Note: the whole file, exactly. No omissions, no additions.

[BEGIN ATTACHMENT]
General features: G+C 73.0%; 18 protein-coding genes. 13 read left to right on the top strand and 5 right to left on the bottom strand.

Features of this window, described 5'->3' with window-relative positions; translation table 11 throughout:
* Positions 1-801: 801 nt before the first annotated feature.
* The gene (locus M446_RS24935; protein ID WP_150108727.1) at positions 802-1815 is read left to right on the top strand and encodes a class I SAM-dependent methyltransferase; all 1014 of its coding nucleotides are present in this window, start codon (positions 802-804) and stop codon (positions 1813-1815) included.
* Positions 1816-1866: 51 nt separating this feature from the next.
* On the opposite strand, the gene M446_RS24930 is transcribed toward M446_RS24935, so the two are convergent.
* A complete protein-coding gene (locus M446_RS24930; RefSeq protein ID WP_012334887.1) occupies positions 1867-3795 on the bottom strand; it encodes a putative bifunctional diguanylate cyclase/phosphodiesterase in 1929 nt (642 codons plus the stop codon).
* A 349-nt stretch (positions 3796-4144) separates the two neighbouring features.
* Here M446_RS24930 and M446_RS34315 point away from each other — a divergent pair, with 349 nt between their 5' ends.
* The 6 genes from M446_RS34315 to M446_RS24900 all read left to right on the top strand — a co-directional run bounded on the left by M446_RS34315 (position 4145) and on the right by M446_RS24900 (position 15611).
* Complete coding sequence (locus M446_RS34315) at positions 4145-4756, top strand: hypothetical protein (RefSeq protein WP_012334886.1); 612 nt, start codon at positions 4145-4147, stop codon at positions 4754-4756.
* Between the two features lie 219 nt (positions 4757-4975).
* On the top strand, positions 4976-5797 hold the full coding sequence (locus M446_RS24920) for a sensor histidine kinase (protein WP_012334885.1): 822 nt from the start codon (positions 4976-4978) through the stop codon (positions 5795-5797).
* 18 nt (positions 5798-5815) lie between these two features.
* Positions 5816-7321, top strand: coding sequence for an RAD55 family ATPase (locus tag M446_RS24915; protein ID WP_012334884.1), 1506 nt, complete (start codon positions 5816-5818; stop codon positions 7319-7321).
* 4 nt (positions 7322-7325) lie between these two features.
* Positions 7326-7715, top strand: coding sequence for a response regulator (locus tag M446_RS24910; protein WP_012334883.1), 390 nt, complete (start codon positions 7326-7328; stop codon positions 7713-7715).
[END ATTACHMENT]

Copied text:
General features: G+C 73.0%; 18 protein-coding genes. 13 read left to right on the top strand and 5 right to left on the bottom strand.

Features of this window, described 5'->3' with window-relative positions; translation table 11 throughout:
* Positions 1-801: 801 nt before the first annotated feature.
* The gene (locus M446_RS24935; protein ID WP_150108727.1) at positions 802-1815 is read left to right on the top strand and encodes a class I SAM-dependent methyltransferase; all 1014 of its coding nucleotides are present in this window, start codon (positions 802-804) and stop codon (positions 1813-1815) included.
* Positions 1816-1866: 51 nt separating this feature from the next.
* On the opposite strand, the gene M446_RS24930 is transcribed toward M446_RS24935, so the two are convergent.
* A complete protein-coding gene (locus M446_RS24930; RefSeq protein ID WP_012334887.1) occupies positions 1867-3795 on the bottom strand; it encodes a putative bifunctional diguanylate cyclase/phosphodiesterase in 1929 nt (642 codons plus the stop codon).
* A 349-nt stretch (positions 3796-4144) separates the two neighbouring features.
* Here M446_RS24930 and M446_RS34315 point away from each other — a divergent pair, with 349 nt between their 5' ends.
* The 6 genes from M446_RS34315 to M446_RS24900 all read left to right on the top strand — a co-directional run bounded on the left by M446_RS34315 (position 4145) and on the right by M446_RS24900 (position 15611).
* Complete coding sequence (locus M446_RS34315) at positions 4145-4756, top strand: hypothetical protein (RefSeq protein WP_012334886.1); 612 nt, start codon at positions 4145-4147, stop codon at positions 4754-4756.
* Between the two features lie 219 nt (positions 4757-4975).
* On the top strand, positions 4976-5797 hold the full coding sequence (locus M446_RS24920) for a sensor histidine kinase (protein WP_012334885.1): 822 nt from the start codon (positions 4976-4978) through the stop codon (positions 5795-5797).
* 18 nt (positions 5798-5815) lie between these two features.
* Positions 5816-7321, top strand: coding sequence for an RAD55 family ATPase (locus tag M446_RS24915; protein ID WP_012334884.1), 1506 nt, complete (start codon positions 5816-5818; stop codon positions 7319-7321).
* 4 nt (positions 7322-7325) lie between these two features.
* Positions 7326-7715, top strand: coding sequence for a response regulator (locus tag M446_RS24910; protein WP_012334883.1), 390 nt, complete (start codon positions 7326-7328; stop codon positions 7713-7715).